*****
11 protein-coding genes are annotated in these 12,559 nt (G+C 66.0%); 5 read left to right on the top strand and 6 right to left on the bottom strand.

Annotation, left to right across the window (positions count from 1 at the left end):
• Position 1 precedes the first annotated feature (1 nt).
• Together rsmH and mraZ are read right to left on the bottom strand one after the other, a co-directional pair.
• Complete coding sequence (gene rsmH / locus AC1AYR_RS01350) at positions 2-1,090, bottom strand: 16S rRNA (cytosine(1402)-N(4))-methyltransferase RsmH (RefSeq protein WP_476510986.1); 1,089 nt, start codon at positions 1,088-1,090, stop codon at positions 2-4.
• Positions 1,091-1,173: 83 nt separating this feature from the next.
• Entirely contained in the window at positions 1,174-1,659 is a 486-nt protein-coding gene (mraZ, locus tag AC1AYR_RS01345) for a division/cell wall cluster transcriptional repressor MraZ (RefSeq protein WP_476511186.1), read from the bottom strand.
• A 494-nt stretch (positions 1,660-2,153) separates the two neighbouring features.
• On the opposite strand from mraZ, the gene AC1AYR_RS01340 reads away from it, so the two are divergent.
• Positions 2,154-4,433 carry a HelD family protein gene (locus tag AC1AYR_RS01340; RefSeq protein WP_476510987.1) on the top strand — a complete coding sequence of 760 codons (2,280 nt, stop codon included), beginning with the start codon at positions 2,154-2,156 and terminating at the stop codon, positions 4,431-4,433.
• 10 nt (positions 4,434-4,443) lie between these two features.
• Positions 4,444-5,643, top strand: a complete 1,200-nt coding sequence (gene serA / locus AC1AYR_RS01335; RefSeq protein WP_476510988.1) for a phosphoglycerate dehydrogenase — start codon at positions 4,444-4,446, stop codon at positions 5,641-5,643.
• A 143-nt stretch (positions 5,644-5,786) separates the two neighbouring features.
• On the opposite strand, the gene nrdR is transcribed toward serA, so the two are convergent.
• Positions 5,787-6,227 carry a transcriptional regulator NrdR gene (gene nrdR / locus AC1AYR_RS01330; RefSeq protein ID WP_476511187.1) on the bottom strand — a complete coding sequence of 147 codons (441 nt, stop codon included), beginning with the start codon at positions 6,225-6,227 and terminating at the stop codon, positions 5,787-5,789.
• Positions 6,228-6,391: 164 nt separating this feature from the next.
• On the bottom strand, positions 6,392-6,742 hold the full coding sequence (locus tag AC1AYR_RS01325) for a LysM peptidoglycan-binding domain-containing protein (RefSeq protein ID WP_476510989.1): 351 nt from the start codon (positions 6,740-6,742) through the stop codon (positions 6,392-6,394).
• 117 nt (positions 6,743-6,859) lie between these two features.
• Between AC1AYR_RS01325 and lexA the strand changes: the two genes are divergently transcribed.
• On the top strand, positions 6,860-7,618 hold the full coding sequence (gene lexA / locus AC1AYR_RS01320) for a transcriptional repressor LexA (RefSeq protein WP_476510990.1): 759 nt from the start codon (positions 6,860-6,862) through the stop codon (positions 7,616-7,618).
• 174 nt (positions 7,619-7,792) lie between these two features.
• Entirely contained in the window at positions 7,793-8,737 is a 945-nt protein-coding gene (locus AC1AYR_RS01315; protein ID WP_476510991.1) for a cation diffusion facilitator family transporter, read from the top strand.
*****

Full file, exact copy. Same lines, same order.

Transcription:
11 protein-coding genes are annotated in these 12,559 nt (G+C 66.0%); 5 read left to right on the top strand and 6 right to left on the bottom strand.

Annotation, left to right across the window (positions count from 1 at the left end):
• Position 1 precedes the first annotated feature (1 nt).
• Together rsmH and mraZ are read right to left on the bottom strand one after the other, a co-directional pair.
• Complete coding sequence (gene rsmH / locus AC1AYR_RS01350) at positions 2-1,090, bottom strand: 16S rRNA (cytosine(1402)-N(4))-methyltransferase RsmH (RefSeq protein WP_476510986.1); 1,089 nt, start codon at positions 1,088-1,090, stop codon at positions 2-4.
• Positions 1,091-1,173: 83 nt separating this feature from the next.
• Entirely contained in the window at positions 1,174-1,659 is a 486-nt protein-coding gene (mraZ, locus tag AC1AYR_RS01345) for a division/cell wall cluster transcriptional repressor MraZ (RefSeq protein WP_476511186.1), read from the bottom strand.
• A 494-nt stretch (positions 1,660-2,153) separates the two neighbouring features.
• On the opposite strand from mraZ, the gene AC1AYR_RS01340 reads away from it, so the two are divergent.
• Positions 2,154-4,433 carry a HelD family protein gene (locus tag AC1AYR_RS01340; RefSeq protein WP_476510987.1) on the top strand — a complete coding sequence of 760 codons (2,280 nt, stop codon included), beginning with the start codon at positions 2,154-2,156 and terminating at the stop codon, positions 4,431-4,433.
• 10 nt (positions 4,434-4,443) lie between these two features.
• Positions 4,444-5,643, top strand: a complete 1,200-nt coding sequence (gene serA / locus AC1AYR_RS01335; RefSeq protein WP_476510988.1) for a phosphoglycerate dehydrogenase — start codon at positions 4,444-4,446, stop codon at positions 5,641-5,643.
• A 143-nt stretch (positions 5,644-5,786) separates the two neighbouring features.
• On the opposite strand, the gene nrdR is transcribed toward serA, so the two are convergent.
• Positions 5,787-6,227 carry a transcriptional regulator NrdR gene (gene nrdR / locus AC1AYR_RS01330; RefSeq protein ID WP_476511187.1) on the bottom strand — a complete coding sequence of 147 codons (441 nt, stop codon included), beginning with the start codon at positions 6,225-6,227 and terminating at the stop codon, positions 5,787-5,789.
• Positions 6,228-6,391: 164 nt separating this feature from the next.
• On the bottom strand, positions 6,392-6,742 hold the full coding sequence (locus tag AC1AYR_RS01325) for a LysM peptidoglycan-binding domain-containing protein (RefSeq protein ID WP_476510989.1): 351 nt from the start codon (positions 6,740-6,742) through the stop codon (positions 6,392-6,394).
• 117 nt (positions 6,743-6,859) lie between these two features.
• Between AC1AYR_RS01325 and lexA the strand changes: the two genes are divergently transcribed.
• On the top strand, positions 6,860-7,618 hold the full coding sequence (gene lexA / locus AC1AYR_RS01320) for a transcriptional repressor LexA (RefSeq protein WP_476510990.1): 759 nt from the start codon (positions 6,860-6,862) through the stop codon (positions 7,616-7,618).
• 174 nt (positions 7,619-7,792) lie between these two features.
• Entirely contained in the window at positions 7,793-8,737 is a 945-nt protein-coding gene (locus AC1AYR_RS01315; protein ID WP_476510991.1) for a cation diffusion facilitator family transporter, read from the top strand.